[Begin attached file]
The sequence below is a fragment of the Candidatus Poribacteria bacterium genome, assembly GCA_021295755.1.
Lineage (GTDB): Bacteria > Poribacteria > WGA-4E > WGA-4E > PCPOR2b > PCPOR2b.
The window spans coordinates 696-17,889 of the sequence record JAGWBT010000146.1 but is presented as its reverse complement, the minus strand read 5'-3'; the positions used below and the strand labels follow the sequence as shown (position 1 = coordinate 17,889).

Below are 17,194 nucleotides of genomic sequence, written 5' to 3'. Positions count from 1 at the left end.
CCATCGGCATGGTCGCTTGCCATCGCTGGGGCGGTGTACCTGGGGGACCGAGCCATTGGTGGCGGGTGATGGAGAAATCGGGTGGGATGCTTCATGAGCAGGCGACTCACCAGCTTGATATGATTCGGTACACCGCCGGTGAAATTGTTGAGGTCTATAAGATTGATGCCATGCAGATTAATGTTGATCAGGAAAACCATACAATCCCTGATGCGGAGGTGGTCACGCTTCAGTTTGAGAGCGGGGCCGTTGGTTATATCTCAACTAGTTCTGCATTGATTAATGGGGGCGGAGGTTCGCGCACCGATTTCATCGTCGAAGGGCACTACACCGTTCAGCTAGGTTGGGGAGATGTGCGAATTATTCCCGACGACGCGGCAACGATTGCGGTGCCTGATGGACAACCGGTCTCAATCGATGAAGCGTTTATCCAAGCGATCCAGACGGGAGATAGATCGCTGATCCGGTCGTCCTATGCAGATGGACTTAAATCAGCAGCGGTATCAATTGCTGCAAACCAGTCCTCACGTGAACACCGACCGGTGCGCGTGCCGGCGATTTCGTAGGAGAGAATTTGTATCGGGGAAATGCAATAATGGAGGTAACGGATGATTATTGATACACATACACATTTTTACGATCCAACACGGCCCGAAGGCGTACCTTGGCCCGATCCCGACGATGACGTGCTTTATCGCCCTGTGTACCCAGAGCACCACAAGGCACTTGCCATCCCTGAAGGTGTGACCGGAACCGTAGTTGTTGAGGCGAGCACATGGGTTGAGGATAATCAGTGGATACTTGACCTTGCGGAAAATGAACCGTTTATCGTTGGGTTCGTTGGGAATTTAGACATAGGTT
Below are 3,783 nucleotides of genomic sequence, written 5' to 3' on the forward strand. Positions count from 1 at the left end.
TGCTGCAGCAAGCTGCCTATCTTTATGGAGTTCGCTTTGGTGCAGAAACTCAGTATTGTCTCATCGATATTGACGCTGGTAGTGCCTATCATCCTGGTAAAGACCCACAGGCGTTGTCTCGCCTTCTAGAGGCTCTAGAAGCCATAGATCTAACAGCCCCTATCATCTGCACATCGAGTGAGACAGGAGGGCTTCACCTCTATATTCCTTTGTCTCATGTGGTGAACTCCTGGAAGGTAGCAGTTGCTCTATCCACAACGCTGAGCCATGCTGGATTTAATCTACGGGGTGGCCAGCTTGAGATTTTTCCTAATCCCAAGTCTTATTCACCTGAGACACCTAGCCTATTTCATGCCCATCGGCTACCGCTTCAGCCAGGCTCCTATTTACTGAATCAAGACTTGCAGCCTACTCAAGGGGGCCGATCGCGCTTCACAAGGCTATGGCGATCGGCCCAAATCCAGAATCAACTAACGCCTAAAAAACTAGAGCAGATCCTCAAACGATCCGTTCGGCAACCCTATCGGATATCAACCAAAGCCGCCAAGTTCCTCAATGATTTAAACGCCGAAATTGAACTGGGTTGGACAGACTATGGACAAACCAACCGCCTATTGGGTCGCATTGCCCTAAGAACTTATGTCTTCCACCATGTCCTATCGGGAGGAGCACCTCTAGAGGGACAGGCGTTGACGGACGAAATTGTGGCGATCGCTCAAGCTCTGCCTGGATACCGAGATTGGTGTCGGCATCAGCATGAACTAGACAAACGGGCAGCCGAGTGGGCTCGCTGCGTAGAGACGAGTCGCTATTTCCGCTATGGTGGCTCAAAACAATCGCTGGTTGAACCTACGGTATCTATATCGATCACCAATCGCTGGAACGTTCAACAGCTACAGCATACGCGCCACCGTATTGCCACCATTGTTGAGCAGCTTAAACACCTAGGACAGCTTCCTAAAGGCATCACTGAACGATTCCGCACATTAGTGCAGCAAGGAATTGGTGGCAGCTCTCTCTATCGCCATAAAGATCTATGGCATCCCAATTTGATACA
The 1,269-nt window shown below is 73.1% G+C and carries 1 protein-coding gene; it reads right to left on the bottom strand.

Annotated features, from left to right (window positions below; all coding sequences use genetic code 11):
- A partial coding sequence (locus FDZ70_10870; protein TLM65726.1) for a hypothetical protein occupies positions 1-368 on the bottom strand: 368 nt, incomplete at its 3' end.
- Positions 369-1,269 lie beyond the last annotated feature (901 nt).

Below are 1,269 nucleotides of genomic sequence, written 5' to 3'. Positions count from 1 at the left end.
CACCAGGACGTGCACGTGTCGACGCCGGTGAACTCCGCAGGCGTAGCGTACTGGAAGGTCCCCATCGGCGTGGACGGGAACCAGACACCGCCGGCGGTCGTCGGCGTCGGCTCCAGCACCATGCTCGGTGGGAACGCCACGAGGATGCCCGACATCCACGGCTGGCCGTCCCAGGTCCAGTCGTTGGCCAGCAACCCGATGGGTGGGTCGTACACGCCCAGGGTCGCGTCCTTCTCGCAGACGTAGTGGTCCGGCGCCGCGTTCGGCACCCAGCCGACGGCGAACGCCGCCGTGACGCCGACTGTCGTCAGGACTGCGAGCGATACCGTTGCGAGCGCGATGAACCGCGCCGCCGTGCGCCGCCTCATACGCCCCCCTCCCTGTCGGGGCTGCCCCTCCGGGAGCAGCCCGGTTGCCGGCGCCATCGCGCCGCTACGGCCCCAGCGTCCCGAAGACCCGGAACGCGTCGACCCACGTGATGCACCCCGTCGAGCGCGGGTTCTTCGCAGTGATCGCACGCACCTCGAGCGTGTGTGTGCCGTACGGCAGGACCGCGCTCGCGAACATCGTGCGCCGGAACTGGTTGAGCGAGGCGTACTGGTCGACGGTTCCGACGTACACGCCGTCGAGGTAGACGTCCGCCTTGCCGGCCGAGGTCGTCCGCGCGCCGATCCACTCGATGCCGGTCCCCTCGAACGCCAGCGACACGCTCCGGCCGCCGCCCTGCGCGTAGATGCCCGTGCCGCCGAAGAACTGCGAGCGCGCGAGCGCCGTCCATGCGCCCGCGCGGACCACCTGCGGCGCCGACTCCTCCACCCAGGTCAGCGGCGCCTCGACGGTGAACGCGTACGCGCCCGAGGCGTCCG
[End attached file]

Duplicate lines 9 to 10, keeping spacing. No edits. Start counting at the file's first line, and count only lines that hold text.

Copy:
Annotated features, from left to right (window positions below; all coding sequences use genetic code 11):
- A partial coding sequence (locus FDZ70_10870; protein TLM65726.1) for a hypothetical protein occupies positions 1-368 on the bottom strand: 368 nt, incomplete at its 3' end.